At the end of the 8 weeks, the mindfulness meditation group had reduced severity of symptoms from IBS as compared to the support group. The mindfulness mediation group also experienced improved quality of life and reduced stress.

For more on mindfulness mediation and free guided practices for beginners, check out

Game Time Tips


The Super Bowl is synonymous with food. Well, maybe booze AND food. And we’re not talking about health food, of course. On Super Bowl Sunday, Americans eat 1.3 billion chicken wings and 11.2 million pounds of potato chips. We drink 325 million gallons of beer.  This calorie-fest combined with several hours of sedentary behavior (i.e. sitting on the couch and watching the game) is not exactly conducive with the healthy eating habits many of us have or aspire to have.  Although Super Bowl Sunday will most likely always be a day of indulgence, there are things we can do to help curb some of the worse unhealthy eating behaviors. Below, we offer some tips to help us all have a healthier Super Bowl Sunday. Don’t worry, we can still have our wings (and beer).

Legal Substitutions

For those of us making our own Super Bowl party dishes, we can use this as an opportunity to add in some healthy ingredients to our dishes. For example, these healthy chipotle chicken sweet potato skins have less calories and saturated (unhealthy) fat. Swapping out sweet potatoes for regular potatoes and chicken for bacon adds more protein, fiber, vitamin A, Potassium, and vitamin B-6.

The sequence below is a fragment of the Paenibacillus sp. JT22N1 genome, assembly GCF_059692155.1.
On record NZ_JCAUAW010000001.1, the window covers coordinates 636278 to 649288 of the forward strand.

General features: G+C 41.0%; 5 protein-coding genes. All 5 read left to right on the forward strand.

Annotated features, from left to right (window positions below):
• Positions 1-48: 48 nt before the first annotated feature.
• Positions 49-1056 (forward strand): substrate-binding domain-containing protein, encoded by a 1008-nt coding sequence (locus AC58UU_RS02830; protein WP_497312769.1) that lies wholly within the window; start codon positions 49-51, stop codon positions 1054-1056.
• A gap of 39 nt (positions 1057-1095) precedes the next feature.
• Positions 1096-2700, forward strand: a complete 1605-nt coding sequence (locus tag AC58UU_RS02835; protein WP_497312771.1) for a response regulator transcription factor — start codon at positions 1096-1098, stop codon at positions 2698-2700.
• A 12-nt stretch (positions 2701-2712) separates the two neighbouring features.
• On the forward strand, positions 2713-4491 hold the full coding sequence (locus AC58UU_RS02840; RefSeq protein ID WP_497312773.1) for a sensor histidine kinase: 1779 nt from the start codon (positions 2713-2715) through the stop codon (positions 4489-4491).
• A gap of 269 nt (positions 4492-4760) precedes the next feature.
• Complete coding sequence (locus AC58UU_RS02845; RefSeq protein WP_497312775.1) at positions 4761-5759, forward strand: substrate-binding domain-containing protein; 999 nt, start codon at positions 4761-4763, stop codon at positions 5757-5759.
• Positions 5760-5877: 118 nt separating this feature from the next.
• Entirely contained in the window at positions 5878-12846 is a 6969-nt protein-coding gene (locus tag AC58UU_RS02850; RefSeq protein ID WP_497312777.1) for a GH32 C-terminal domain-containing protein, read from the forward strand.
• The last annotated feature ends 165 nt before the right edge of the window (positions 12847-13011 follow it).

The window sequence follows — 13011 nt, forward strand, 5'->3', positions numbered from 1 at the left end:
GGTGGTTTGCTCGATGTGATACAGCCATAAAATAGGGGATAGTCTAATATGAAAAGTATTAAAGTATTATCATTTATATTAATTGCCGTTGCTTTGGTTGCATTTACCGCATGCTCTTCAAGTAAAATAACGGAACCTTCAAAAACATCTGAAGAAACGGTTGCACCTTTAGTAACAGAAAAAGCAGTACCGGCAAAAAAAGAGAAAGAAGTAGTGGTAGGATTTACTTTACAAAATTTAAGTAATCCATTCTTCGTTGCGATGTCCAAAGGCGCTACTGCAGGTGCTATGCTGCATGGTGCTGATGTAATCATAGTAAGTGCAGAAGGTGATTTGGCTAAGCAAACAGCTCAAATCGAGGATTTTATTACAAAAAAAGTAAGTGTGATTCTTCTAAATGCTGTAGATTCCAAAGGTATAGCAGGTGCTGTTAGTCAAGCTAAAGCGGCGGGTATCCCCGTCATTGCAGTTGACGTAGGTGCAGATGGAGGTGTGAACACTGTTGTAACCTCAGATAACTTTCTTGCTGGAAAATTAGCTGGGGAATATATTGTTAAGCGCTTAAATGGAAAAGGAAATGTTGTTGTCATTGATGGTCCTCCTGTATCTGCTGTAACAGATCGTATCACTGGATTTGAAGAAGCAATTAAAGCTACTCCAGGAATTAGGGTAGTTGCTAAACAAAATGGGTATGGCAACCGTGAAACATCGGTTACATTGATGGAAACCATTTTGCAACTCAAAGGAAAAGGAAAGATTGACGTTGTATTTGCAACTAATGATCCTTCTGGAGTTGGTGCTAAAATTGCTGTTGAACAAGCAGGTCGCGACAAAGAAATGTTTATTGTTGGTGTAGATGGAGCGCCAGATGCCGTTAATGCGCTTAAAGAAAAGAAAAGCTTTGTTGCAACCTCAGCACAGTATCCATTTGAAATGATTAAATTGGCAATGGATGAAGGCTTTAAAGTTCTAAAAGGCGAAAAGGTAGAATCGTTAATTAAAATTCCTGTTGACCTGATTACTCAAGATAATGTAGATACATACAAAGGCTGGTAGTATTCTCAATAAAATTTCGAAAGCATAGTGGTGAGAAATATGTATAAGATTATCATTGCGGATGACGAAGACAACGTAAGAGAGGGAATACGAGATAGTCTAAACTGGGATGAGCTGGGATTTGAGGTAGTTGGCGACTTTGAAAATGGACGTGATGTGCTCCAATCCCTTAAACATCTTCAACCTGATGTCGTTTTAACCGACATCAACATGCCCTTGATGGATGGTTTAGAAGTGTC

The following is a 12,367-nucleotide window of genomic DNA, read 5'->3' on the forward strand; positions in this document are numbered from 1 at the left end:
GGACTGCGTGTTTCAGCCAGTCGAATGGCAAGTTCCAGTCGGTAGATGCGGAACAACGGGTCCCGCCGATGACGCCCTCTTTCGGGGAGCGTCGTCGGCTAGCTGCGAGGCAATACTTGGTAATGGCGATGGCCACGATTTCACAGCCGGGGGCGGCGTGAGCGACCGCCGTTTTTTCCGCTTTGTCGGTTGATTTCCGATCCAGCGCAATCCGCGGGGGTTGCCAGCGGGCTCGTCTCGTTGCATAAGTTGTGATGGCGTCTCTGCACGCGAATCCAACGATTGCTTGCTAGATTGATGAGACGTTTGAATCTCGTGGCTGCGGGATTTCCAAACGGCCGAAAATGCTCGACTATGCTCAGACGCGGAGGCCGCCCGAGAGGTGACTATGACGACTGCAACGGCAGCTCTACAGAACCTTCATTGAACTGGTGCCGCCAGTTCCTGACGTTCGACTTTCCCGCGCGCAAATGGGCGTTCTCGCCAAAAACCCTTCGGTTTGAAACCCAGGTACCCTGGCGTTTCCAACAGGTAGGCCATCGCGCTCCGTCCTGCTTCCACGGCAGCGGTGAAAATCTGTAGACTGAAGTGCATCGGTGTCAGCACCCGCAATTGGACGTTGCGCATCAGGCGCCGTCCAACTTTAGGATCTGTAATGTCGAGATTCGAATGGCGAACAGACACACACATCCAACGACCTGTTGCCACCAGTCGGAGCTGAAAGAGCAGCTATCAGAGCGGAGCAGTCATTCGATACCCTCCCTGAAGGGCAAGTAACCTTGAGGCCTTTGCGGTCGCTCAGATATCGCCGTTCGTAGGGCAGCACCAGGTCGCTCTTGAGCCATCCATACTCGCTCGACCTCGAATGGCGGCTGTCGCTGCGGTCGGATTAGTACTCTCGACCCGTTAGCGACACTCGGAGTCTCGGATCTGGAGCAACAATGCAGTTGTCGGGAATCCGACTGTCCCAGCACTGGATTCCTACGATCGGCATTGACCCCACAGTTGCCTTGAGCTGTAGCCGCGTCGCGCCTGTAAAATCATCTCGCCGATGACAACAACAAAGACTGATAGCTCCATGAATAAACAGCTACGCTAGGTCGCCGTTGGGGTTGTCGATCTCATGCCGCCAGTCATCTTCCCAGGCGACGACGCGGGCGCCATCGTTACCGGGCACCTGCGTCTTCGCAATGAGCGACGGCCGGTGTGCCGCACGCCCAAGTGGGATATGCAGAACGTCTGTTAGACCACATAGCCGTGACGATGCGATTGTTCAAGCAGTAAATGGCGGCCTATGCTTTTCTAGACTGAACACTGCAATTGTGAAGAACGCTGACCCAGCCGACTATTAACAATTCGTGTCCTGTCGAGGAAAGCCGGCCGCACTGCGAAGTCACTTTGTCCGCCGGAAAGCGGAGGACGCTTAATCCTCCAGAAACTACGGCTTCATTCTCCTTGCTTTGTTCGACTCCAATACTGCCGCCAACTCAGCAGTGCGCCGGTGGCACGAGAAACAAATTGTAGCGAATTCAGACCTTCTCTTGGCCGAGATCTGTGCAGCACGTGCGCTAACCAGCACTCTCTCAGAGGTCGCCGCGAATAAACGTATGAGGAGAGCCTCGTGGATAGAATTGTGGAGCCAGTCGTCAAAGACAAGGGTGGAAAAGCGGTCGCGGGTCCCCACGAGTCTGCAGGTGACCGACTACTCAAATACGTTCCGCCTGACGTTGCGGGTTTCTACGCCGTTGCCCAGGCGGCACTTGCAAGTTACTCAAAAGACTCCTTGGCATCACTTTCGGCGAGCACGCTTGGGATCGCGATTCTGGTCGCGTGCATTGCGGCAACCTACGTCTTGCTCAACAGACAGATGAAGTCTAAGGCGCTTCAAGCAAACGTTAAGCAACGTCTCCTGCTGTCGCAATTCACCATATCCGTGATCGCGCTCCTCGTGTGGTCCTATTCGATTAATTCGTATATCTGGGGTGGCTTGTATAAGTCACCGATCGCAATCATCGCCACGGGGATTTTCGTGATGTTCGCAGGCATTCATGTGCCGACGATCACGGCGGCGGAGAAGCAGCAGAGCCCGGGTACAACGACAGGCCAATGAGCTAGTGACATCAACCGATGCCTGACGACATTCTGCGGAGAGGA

This healthier spinach artichoke dip contains less calories and saturated fat than traditional spinach artichoke dip. By adding white beans and reducing the amount of cream cheese, this dish keeps its creamy texture that people love…and packs more protein and fiber than the its regular recipe.

Take Home Tip: Healthy ingredient swaps make a difference!

Scan the Playing Field

One way to keep from over-indulging on the food buffet is to control our portion sizes. According to mindful eating expert Brian Wansink, it is best to survey all food options first, then make our plate. This helps us identify which foods we really want and which foods we could do without. People who follow this technique tend to consume more appropriate portions than people who simply make their plate as they go along the buffet of options. This technique works whether you are eating at a restaurant buffet or at a home Super Bowl party.

Take Home Tip: Survey the options first, then make a plate.

Trick Plays